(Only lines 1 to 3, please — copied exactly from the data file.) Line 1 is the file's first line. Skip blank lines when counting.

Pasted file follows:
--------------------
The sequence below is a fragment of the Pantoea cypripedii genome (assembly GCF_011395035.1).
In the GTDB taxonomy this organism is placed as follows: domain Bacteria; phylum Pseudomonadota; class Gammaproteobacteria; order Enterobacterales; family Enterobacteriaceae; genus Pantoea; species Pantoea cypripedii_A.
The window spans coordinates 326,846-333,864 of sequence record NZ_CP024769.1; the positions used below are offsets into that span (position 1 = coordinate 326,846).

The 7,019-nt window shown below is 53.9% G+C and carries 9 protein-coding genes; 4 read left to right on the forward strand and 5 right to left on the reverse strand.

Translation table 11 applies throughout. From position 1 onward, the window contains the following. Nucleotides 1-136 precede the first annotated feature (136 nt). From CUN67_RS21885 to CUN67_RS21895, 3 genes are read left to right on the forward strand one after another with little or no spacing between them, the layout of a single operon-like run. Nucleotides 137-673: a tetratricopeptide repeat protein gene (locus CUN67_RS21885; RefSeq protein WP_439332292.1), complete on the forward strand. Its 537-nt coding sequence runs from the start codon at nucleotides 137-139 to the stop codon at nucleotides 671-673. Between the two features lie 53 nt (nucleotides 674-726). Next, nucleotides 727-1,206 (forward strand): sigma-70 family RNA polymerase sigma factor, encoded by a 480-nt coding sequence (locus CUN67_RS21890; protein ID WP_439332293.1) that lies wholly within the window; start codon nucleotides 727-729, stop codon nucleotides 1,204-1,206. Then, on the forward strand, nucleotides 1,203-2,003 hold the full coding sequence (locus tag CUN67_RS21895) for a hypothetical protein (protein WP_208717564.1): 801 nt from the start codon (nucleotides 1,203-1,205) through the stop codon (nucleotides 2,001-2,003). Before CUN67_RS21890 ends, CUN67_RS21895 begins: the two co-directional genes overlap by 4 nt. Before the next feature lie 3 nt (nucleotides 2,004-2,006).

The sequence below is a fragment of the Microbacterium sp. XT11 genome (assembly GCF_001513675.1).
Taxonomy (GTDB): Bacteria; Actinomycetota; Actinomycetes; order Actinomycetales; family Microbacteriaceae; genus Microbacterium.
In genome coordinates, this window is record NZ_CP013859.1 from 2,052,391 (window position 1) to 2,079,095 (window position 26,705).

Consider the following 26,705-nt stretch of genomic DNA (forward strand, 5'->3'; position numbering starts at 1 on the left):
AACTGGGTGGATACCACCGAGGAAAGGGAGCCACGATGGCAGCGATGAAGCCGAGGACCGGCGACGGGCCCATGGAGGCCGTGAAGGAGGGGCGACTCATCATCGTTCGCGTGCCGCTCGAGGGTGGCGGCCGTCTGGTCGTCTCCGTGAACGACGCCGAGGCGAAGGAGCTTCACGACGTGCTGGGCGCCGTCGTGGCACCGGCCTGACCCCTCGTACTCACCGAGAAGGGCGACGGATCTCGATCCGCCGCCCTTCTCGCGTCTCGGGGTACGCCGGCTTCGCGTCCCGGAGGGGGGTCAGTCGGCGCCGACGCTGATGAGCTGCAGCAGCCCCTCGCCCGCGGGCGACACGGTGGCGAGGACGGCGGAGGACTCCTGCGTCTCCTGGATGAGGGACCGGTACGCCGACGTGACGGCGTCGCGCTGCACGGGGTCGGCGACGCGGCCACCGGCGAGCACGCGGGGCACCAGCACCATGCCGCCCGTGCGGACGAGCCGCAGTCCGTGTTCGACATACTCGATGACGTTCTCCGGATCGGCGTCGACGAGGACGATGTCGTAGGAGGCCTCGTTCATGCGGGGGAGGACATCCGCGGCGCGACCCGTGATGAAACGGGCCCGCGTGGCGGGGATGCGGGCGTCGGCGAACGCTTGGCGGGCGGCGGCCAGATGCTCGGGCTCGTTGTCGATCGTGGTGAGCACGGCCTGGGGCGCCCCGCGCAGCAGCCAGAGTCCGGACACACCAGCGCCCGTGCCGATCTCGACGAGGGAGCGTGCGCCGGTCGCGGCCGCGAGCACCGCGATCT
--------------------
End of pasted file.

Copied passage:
The sequence below is a fragment of the Pantoea cypripedii genome (assembly GCF_011395035.1).
In the GTDB taxonomy this organism is placed as follows: domain Bacteria; phylum Pseudomonadota; class Gammaproteobacteria; order Enterobacterales; family Enterobacteriaceae; genus Pantoea; species Pantoea cypripedii_A.
The window spans coordinates 326,846-333,864 of sequence record NZ_CP024769.1; the positions used below are offsets into that span (position 1 = coordinate 326,846).